Tag Archives: guitar side bending

Guitar #30/3

Assembling the box

After days spent reorganizing the shop, which had become next to impossible to move in, I am back at it. Yesterday I bent the sides ( also called ribs) and assembled them to the end blocks. The end blocks had been made some time ago. These determine the rib depths and the correct angles at the four intersections where the ribs join the top and back (neck and tail). The first step was to trim the blanks to just a bit wider than the maximum finished width (depth of the body). I trimmed these to 104mm – the maximum depth being 100mm. That left me room to trim after assembling the ribs and blocks before attaching the plates. The next step was to mark each rib with yellow pencil at 25mm intervals. This is a great aid in checking progress against the pattern, which is also marked at 25mm along the outline. While I did this I had the bending iron heating up.

one rib trimmed and marked, and soaked down for bending

one rib trimmed and marked, and soaked down for bending

body half pattern with 25mm markings

body half pattern with 25mm markings

bending iron hot and ready to go

bending iron hot and ready to go

Bending walnut is not very difficult. You keep it wet and hold in one place for a few seconds, pressing gently, then move a centimeter and press some more. The hot metal pipe dries the wood in seconds and it sizzles when it contacts wet wood. No sizzle means the wood is dry and has to be wet again. I start at the waist, then do the upper bout, then the lower. It takes constant small adjustments but with patience it can be made to follow the pattern shape quite closely. Once it is close enough it gets clamped into the mold, where it then dries and takes the shape in which it is clamped.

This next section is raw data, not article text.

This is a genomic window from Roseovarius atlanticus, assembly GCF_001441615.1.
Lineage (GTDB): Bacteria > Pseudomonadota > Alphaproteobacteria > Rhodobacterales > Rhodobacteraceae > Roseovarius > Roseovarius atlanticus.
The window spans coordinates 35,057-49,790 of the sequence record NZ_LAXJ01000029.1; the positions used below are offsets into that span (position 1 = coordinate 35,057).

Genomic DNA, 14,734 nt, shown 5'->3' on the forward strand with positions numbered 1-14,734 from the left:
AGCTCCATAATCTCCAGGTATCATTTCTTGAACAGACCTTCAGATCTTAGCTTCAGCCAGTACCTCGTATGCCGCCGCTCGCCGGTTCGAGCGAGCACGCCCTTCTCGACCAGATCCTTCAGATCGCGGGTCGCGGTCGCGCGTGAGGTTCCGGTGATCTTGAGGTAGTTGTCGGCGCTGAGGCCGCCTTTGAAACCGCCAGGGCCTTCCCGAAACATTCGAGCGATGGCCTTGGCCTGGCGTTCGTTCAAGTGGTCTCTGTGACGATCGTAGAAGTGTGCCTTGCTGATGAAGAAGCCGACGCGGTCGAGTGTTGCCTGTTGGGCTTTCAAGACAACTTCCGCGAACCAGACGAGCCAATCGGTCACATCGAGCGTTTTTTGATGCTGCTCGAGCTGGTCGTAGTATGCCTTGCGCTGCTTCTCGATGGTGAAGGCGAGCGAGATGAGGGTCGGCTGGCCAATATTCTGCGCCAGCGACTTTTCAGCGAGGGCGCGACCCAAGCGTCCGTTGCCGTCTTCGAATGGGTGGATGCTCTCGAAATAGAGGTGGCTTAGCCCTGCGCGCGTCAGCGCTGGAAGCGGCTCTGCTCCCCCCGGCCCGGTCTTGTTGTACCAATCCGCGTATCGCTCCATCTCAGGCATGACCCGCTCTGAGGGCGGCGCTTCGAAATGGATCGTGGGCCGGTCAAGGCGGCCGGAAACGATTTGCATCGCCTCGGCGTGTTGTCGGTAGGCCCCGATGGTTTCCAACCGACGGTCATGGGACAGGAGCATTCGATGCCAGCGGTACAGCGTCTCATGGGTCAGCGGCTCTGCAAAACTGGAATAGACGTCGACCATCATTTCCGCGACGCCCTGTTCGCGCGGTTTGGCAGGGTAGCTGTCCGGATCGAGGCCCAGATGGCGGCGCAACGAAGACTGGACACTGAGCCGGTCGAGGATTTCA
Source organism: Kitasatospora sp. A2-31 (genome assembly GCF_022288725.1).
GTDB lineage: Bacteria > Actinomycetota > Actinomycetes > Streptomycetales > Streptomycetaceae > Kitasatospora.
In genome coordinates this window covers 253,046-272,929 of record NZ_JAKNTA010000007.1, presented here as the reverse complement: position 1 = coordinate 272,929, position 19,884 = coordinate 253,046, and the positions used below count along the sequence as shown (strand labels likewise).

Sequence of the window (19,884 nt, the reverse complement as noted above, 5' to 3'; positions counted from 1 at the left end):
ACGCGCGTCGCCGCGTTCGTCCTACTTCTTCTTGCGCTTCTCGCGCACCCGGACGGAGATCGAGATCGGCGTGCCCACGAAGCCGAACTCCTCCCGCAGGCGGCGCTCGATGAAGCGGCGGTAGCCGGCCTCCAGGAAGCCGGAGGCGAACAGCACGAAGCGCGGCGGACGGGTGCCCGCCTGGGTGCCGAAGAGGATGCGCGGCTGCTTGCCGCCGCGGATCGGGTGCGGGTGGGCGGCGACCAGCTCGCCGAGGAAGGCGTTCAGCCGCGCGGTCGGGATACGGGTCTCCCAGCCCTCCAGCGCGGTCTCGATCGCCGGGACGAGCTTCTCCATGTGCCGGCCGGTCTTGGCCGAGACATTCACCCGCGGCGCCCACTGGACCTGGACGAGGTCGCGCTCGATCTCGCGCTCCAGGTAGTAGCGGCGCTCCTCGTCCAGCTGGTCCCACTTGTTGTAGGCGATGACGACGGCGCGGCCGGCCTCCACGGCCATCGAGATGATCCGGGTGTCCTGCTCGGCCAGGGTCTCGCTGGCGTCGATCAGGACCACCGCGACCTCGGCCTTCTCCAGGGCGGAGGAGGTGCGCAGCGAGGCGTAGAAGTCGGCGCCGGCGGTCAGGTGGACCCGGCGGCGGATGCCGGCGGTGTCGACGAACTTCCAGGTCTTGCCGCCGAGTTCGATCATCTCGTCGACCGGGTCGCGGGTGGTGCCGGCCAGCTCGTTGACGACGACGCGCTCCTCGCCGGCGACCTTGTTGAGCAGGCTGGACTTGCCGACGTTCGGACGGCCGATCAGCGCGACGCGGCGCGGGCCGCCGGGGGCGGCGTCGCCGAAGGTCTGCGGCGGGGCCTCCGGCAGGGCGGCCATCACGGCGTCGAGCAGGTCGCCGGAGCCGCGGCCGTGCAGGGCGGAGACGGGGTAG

rib clamped to mold

rib clamped to mold

Once both ribs were bent and dried in their final shape I trimmed the ends and assembled the pair of ribs into the mold, checking that the joints met tightly and along the centre line of the guitar. Then I glued in the end blocks. The easiest way to do this is without the mold, just one end at a time, clamping the ribs onto the block. Once both blocks are done then the assembly goes back into the mold and is clamped with spreaders.

ribs in mold with spreaders

ribs in mold with spreaders

The spreaders ensure that the ribs are in the right position for attaching the plates. Just a bit of pressure is enough to keep the ribs pressed to the sides and ends. I assembled the back plate first this time. I wanted to try a different method of gluing in the linings. First I glued the back to the blocks, neck and tail. Then I put the whole thing on its back and clamped the back plate here and there to the ribs, so it was tight. I then glued in the kerfed lining strips, rubbing them to increase the initial tack, and holding them pressed into place for a short time. In a few places I resorted to putting pressure with a re-purposed chopstick and a clamp. This saved me doing two steps, where the linings are first glued to the rib, after which the plate is then glued down onto the linings. This way I was also able to avoid having to cut pockets in the linings for the ends of the braces. Instead I simply glued several teeth from the kerfed strip at each brace. This will be sufficient to hold the brace end tight. Note here that I first trimmed and fitted the back plate to the ribs before this procedure.

gluing the linings to attach the back plate

gluing the linings to attach the back plate

After the back plate was done and the glue set, I then fit the top plate to the ribs. Then I glued the linings for the top in place. Since my main top x-braces are tapered to zero they require no pockets in the linings, except for two which hold the upper face brace. These will be cut before the top is glued on.